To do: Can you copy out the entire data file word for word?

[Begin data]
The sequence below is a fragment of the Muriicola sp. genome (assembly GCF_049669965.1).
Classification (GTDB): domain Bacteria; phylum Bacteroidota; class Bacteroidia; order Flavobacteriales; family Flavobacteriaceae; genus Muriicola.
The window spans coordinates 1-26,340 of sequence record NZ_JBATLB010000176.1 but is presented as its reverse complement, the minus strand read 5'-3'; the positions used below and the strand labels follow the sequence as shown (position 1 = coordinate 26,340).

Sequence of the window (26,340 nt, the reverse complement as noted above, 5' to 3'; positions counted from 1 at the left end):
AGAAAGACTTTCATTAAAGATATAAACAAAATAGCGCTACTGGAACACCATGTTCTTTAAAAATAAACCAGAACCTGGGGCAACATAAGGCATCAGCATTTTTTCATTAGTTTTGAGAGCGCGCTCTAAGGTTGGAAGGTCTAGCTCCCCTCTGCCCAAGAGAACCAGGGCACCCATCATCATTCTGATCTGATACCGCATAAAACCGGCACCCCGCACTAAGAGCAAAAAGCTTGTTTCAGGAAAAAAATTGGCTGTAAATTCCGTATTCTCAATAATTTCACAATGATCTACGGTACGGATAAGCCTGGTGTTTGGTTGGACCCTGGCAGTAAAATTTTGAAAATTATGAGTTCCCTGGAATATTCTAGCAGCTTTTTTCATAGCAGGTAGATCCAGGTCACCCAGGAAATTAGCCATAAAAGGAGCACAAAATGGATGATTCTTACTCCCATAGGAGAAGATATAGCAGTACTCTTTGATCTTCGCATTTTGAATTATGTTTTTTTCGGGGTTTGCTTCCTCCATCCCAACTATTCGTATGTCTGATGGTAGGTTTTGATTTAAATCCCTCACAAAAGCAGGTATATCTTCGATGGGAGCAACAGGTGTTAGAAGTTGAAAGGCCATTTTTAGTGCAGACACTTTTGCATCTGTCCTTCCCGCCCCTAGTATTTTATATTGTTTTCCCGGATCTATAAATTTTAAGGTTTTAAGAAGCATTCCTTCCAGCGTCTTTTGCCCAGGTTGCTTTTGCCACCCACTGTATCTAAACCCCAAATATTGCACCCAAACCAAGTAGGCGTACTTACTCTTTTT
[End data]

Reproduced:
The sequence below is a fragment of the Muriicola sp. genome (assembly GCF_049669965.1).
Classification (GTDB): domain Bacteria; phylum Bacteroidota; class Bacteroidia; order Flavobacteriales; family Flavobacteriaceae; genus Muriicola.
The window spans coordinates 1-26,340 of sequence record NZ_JBATLB010000176.1 but is presented as its reverse complement, the minus strand read 5'-3'; the positions used below and the strand labels follow the sequence as shown (position 1 = coordinate 26,340).

Sequence of the window (26,340 nt, the reverse complement as noted above, 5' to 3'; positions counted from 1 at the left end):
AGAAAGACTTTCATTAAAGATATAAACAAAATAGCGCTACTGGAACACCATGTTCTTTAAAAATAAACCAGAACCTGGGGCAACATAAGGCATCAGCATTTTTTCATTAGTTTTGAGAGCGCGCTCTAAGGTTGGAAGGTCTAGCTCCCCTCTGCCCAAGAGAACCAGGGCACCCATCATCATTCTGATCTGATACCGCATAAAACCGGCACCCCGCACTAAGAGCAAAAAGCTTGTTTCAGGAAAAAAATTGGCTGTAAATTCCGTATTCTCAATAATTTCACAATGATCTACGGTACGGATAAGCCTGGTGTTTGGTTGGACCCTGGCAGTAAAATTTTGAAAATTATGAGTTCCCTGGAATATTCTAGCAGCTTTTTTCATAGCAGGTAGATCCAGGTCACCCAGGAAATTAGCCATAAAAGGAGCACAAAATGGATGATTCTTACTCCCATAGGAGAAGATATAGCAGTACTCTTTGATCTTCGCATTTTGAATTATGTTTTTTTCGGGGTTTGCTTCCTCCATCCCAACTATTCGTATGTCTGATGGTAGGTTTTGATTTAAATCCCTCACAAAAGCAGGTATATCTTCGATGGGAGCAACAGGTGTTAGAAGTTGAAAGGCCATTTTTAGTGCAGACACTTTTGCATCTGTCCTTCCCGCCCCTAGTATTTTATATTGTTTTCCCGGATCTATAAATTTTAAGGTTTTAAGAAGCATTCCTTCCAGCGTCTTTTGCCCAGGTTGCTTTTGCCACCCACTGTATCTAAACCCCAAATATTGCACCCAAACCAAGTAGGCGTACTTACTCTTTTT